21-day low GI & GL menu plan
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- How to use the menu plan
- Snack ideas
- The menuplan - week 1
- The menuplan - week 2
- The menuplan - week 3
- Where you can find the recipes
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How to use the low GI & GL menu plan
Low GI (glycemic index) and low GL (glycemic load) diets come in many shapes and sizes. Some include medium GI carbohydrate foods such as wholemeal bread and pasta on a regular basis, while others allow these only very infrequently. Some restrict red meat and saturated fats and require all dairy products to be low fat as well. Others are concerned solely with limiting carbohydrates, the only foods which have a significant glycemic effect (ie produce a rise in blood sugar/insulin levels.) Our low GI menu plan is designed to be easily adapted for use with all types of low GI diet.
Not all low GI diets are designed to produce weight loss. Some are seen more as healthy eating plans. Of course, individual metabolisms, activity levels and levels of tolerance to carbohydrates differ, and what works as a weight-loss diet for one person would be a weight-gain diet for the next.
For some people, eating 'good' carbohydrates such as whole grains, wholemeal bread, and fresh fruits may make weight loss impossible, even though these are not high GI foods. If this is you, you can adapt the menus by eating more of the vegetables, salads and protein foods and leaving out the bread, potatoes, pasta and rice. Alternatively, you could try some simple substitutions. For instance, in place of wholemeal bread, substitute bread made with flours from healthy, low carb flax seeds, almonds, soya beans, hemp or sesame seeds instead of high carb wheat, rye or corn.
Similarly, if you can tolerate more carbohydrate foods, particularly if you are very physically active, you can increase these in quantity and frequency (but only the 'good' carbs, and not at the expense of your vegetables and salads!)
Here are some points to bear in mind when using this menu plan:
- Meals can be interchanged with meals on another day if desired.
- Besides your three meals a day, have two or even three snacks. Low GI diets are all about blood sugar/insulin control, and from this point of view it is better to have a larger number of small meals and snacks throughout the day than a smaller number of large meals. The list below gives you some ideas to get your thinking started.
- Try to achieve 5 to 7 servings per day of fruits and / or vegetables for general good health.
- The exact vegetables accompanying each dinner meal are not specified unless they are the starchy, higher GI ones such as potatoes, parsnips and carrots. Try to include plenty of non starchy, low GI vegetables (such as cabbage, broccoli, green beans, courgettes/zucchini, marrow/winter squash, asparagus, cauliflower etc) and to eat as wide a variety of vegetables as possible over the course of a week.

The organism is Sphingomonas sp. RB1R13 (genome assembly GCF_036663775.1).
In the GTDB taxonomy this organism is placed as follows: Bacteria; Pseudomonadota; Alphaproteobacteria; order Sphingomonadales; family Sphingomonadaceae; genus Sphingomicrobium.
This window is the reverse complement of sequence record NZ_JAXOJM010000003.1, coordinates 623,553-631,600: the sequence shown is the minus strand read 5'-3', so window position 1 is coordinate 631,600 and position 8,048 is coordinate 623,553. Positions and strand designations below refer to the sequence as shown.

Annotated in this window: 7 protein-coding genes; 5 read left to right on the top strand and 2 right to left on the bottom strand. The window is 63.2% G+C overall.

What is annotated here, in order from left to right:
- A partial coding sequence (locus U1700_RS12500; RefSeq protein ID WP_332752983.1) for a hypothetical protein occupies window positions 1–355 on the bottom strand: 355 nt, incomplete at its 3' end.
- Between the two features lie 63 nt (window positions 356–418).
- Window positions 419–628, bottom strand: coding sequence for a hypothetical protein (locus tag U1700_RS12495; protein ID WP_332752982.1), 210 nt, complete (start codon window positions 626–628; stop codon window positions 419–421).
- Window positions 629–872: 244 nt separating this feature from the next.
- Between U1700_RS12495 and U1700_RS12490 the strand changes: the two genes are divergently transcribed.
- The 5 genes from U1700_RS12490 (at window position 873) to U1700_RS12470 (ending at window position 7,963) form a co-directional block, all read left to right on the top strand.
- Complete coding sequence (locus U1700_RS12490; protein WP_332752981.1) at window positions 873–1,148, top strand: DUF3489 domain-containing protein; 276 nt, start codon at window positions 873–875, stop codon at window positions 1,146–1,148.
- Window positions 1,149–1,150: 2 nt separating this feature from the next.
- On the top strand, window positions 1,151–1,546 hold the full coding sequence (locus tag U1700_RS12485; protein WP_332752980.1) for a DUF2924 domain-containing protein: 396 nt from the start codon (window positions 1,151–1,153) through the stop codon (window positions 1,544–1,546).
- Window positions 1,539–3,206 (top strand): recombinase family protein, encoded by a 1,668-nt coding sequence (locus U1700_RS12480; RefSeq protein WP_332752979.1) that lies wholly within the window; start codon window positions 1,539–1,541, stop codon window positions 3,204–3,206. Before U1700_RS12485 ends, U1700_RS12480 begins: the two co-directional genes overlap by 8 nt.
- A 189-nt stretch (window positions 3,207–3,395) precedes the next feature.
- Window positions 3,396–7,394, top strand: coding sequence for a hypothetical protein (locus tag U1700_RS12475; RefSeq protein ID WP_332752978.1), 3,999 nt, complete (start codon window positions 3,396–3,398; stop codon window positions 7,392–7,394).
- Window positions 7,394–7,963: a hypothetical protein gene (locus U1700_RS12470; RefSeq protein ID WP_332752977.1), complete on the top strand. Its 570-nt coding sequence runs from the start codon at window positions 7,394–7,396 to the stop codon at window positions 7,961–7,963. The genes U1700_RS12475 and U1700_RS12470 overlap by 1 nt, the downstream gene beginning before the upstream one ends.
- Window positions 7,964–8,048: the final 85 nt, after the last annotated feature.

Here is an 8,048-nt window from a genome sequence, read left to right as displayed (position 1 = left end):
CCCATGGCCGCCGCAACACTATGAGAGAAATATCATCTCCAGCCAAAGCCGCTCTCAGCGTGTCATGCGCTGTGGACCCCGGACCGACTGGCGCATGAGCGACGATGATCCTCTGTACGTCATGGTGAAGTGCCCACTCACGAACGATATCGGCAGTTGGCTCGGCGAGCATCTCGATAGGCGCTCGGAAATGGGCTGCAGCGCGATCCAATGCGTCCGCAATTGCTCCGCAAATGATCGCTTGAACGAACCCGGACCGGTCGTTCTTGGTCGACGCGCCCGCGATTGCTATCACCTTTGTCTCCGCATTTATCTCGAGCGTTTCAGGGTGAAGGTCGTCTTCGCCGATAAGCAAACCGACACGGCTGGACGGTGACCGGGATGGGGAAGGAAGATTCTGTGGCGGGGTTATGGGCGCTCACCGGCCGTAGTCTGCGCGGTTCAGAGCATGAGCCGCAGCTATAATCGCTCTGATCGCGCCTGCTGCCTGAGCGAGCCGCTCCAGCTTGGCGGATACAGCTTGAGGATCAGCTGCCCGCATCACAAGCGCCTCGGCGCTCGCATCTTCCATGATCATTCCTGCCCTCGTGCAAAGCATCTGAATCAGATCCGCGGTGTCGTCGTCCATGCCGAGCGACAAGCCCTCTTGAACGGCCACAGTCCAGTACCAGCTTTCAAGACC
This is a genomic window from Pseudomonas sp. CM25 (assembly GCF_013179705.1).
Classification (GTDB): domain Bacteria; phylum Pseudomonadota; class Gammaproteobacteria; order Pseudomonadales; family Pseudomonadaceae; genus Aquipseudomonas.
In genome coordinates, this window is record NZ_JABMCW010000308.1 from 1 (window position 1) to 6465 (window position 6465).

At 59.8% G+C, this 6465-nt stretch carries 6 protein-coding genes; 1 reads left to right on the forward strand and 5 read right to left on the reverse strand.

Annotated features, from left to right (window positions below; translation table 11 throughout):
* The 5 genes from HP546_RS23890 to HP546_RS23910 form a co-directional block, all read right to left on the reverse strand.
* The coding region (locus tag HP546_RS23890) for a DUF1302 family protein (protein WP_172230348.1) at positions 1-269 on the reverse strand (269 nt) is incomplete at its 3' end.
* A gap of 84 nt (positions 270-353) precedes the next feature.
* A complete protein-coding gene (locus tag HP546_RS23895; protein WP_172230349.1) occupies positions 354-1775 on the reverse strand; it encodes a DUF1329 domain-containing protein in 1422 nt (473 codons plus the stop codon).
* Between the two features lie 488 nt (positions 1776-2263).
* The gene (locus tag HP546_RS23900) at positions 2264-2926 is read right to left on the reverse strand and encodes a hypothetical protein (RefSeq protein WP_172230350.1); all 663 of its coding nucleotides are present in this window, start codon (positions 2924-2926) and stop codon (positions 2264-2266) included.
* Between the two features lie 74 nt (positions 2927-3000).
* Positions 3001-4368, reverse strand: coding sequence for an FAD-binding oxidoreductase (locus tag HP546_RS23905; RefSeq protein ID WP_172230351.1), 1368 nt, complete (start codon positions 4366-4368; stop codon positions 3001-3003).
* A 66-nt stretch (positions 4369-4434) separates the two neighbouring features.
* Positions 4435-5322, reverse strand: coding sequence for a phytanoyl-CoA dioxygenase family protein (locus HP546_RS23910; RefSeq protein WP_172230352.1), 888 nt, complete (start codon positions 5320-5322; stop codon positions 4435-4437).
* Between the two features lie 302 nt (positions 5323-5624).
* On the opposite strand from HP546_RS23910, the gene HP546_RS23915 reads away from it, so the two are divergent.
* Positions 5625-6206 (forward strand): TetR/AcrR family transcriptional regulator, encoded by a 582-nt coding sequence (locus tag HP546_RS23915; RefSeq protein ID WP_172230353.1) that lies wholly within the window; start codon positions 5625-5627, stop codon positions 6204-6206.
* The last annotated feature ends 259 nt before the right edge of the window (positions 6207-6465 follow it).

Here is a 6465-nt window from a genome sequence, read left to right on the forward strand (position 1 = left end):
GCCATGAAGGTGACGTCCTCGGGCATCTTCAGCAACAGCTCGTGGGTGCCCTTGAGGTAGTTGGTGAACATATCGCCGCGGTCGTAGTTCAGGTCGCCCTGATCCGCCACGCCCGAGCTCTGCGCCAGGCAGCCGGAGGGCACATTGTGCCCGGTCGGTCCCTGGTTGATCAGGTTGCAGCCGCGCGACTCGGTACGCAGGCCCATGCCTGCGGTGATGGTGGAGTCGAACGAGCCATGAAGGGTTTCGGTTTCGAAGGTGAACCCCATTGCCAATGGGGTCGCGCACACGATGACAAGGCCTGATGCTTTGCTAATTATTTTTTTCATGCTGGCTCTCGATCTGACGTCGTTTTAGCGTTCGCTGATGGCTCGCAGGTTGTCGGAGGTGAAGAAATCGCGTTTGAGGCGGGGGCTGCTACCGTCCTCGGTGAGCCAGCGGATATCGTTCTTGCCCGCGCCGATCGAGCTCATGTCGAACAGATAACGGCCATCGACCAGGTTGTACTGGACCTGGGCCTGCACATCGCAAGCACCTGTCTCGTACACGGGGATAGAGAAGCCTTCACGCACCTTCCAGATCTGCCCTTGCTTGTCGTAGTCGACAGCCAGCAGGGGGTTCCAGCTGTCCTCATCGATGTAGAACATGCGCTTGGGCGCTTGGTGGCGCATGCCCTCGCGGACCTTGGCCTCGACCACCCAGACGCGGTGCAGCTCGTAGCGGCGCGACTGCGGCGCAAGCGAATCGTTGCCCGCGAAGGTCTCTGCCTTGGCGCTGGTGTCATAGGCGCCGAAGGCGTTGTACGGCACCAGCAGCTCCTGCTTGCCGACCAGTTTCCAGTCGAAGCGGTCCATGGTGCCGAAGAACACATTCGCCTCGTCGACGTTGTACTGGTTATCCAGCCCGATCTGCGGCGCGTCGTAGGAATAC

- Dress salads with healthy fats such as olive or flax oil. Avoid 'diet' dressings which are often high in sugar or additives to replace the fats which have been taken out.
- Substitute low-fat spread for butter if you feel more comfortable doing so, but make sure the brand you choose does not contain any trans fats. These dangerous man-made fats may also appear on nutrition labels as hydrogenated or partially hydrogenated vegetable oils.
- Stewed fruits can always be substituted by fresh fruits. In fact, eating a fruit raw is preferable because this ensures that more of the nutrients are retained and makes it lower GI.
Low GI & GL snack ideas
Have two or three snacks in addition to your three meals each day. Here are some ideas
- Cottage cheese and raw vegetable sticks
- Cottage cheese with chopped dried apricots
- Plain yoghurt with fresh fruit
- Fresh whole fruit and a few nuts
- Raw carrot sticks and hummus
- Celery sticks spread with a little cream cheese
- Raw courgette sticks and tzatziki (Greek yoghurt mixed with cucumber, garlic and mint)
- Raw red and green pepper sticks with a small piece of cheese
- Small quantity of nuts, especially almonds, brazils, walnuts and hazelnuts
- Small quantity of seeds such as sunflower, pumpkin or hemp
- High protein nutrition bar (but check it is not high in added sugars)
- Low carb nutrition bar
- No added sugar seed or seed & cereal bar
- Small quantity dark chocolate (70%+ cocoa solids)
- Rye crispbread with butter and yeast extract or miso spread
- Oatcakes with thin slices of cheese
- Slice of maltloaf / fruitbread
- Half an avocado with vinaigrette dressing
- A few olives
- Waldorf salad (celery, walnuts and apple in mayonnaise)
- Small tin of oily fish in tomato sauce or olive oil such as sardines, herring, mackerel (try to have oily fish once or twice a week)
Low GI & GL menu plan - Week 1
Low GI & GL menu plan - Week 2
Low GI & GL menu plan - Week 3
Do you like the look of these recipes?
The Low Carb is Easy Cookbook
If you like the sound of some of the recipes mentioned in this menuplan, you can get them and many more - in all - in The Low Carb is Easy Cookbook. The Cookbook can be used in both conventional cookbook and 'recipe software' mode. Interactive online features include the ability to personalise your own ingredients and quantities, modify and create your own recipes, and access the saved recipes from anywhere in the world.
As well as the menuplans, the Cookbook comes with:
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